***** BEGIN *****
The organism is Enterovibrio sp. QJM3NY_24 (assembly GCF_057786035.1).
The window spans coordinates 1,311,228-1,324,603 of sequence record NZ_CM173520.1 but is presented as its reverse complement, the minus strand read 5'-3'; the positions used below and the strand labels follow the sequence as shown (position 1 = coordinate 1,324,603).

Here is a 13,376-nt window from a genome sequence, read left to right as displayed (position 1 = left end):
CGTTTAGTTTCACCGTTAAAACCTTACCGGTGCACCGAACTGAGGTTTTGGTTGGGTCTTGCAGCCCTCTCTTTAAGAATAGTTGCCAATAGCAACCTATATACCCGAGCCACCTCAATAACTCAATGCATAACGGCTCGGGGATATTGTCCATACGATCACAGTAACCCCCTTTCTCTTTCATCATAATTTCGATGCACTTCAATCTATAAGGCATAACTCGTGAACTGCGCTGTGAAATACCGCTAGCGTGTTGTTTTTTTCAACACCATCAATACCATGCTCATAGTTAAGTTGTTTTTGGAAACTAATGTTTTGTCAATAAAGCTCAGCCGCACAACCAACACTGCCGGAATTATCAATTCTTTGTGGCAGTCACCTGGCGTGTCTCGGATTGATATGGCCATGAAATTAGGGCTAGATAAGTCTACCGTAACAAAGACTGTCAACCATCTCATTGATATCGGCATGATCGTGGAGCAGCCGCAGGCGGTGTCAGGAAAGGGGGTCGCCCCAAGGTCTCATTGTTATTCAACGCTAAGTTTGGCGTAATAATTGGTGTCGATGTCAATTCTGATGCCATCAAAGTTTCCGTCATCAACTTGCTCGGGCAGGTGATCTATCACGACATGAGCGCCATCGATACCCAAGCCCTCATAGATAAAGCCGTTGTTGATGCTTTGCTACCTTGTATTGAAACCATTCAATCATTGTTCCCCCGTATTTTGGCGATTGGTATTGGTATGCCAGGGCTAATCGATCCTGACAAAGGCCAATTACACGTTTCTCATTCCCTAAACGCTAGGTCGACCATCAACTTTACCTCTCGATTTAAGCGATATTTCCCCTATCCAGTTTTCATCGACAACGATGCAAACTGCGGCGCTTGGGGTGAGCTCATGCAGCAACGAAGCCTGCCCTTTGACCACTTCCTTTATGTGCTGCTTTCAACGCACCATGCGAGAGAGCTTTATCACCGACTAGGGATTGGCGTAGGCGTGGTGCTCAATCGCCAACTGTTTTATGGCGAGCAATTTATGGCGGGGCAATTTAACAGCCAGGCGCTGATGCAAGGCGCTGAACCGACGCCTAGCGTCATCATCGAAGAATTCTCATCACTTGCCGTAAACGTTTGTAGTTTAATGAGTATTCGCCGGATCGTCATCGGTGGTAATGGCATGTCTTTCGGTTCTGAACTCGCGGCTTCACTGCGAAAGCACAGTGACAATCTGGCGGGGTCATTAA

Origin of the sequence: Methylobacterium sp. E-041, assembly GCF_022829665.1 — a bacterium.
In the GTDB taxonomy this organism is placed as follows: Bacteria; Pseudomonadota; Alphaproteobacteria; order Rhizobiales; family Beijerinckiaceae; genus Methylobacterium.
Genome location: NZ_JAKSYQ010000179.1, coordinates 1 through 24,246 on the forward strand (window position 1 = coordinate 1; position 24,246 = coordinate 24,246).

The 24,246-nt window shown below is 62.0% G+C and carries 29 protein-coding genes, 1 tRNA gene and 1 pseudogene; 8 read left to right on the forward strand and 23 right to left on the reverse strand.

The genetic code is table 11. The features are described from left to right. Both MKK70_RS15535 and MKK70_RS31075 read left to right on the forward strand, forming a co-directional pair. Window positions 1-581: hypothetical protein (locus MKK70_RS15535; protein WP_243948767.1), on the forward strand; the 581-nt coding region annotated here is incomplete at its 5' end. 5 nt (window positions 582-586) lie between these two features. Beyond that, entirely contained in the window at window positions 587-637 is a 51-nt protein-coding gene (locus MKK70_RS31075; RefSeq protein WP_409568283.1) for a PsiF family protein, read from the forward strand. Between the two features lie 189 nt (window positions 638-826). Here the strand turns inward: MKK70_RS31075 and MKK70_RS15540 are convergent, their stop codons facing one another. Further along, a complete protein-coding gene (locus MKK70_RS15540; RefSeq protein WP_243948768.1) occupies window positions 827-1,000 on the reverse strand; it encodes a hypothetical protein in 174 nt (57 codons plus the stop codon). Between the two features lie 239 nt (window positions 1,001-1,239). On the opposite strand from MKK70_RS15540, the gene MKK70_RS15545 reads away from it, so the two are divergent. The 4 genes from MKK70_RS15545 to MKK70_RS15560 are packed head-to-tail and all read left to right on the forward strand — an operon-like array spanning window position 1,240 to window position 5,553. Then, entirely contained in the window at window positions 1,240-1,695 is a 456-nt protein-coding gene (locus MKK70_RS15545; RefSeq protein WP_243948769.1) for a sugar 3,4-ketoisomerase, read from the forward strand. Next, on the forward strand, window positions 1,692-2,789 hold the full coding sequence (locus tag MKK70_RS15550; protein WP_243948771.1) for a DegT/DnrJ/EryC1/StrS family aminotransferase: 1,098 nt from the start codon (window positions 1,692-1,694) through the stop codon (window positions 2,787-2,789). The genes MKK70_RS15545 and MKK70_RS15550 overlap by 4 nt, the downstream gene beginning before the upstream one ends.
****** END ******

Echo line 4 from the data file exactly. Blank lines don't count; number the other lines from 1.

CGTTTAGTTTCACCGTTAAAACCTTACCGGTGCACCGAACTGAGGTTTTGGTTGGGTCTTGCAGCCCTCTCTTTAAGAATAGTTGCCAATAGCAACCTATATACCCGAGCCACCTCAATAACTCAATGCATAACGGCTCGGGGATATTGTCCATACGATCACAGTAACCCCCTTTCTCTTTCATCATAATTTCGATGCACTTCAATCTATAAGGCATAACTCGTGAACTGCGCTGTGAAATACCGCTAGCGTGTTGTTTTTTTCAACACCATCAATACCATGCTCATAGTTAAGTTGTTTTTGGAAACTAATGTTTTGTCAATAAAGCTCAGCCGCACAACCAACACTGCCGGAATTATCAATTCTTTGTGGCAGTCACCTGGCGTGTCTCGGATTGATATGGCCATGAAATTAGGGCTAGATAAGTCTACCGTAACAAAGACTGTCAACCATCTCATTGATATCGGCATGATCGTGGAGCAGCCGCAGGCGGTGTCAGGAAAGGGGGTCGCCCCAAGGTCTCATTGTTATTCAACGCTAAGTTTGGCGTAATAATTGGTGTCGATGTCAATTCTGATGCCATCAAAGTTTCCGTCATCAACTTGCTCGGGCAGGTGATCTATCACGACATGAGCGCCATCGATACCCAAGCCCTCATAGATAAAGCCGTTGTTGATGCTTTGCTACCTTGTATTGAAACCATTCAATCATTGTTCCCCCGTATTTTGGCGATTGGTATTGGTATGCCAGGGCTAATCGATCCTGACAAAGGCCAATTACACGTTTCTCATTCCCTAAACGCTAGGTCGACCATCAACTTTACCTCTCGATTTAAGCGATATTTCCCCTATCCAGTTTTCATCGACAACGATGCAAACTGCGGCGCTTGGGGTGAGCTCATGCAGCAACGAAGCCTGCCCTTTGACCACTTCCTTTATGTGCTGCTTTCAACGCACCATGCGAGAGAGCTTTATCACCGACTAGGGATTGGCGTAGGCGTGGTGCTCAATCGCCAACTGTTTTATGGCGAGCAATTTATGGCGGGGCAATTTAACAGCCAGGCGCTGATGCAAGGCGCTGAACCGACGCCTAGCGTCATCATCGAAGAATTCTCATCACTTGCCGTAAACGTTTGTAGTTTAATGAGTATTCGCCGGATCGTCATCGGTGGTAATGGCATGTCTTTCGGTTCTGAACTCGCGGCTTCACTGCGAAAGCACAGTGACAATCTGGCGGGGTCATTAA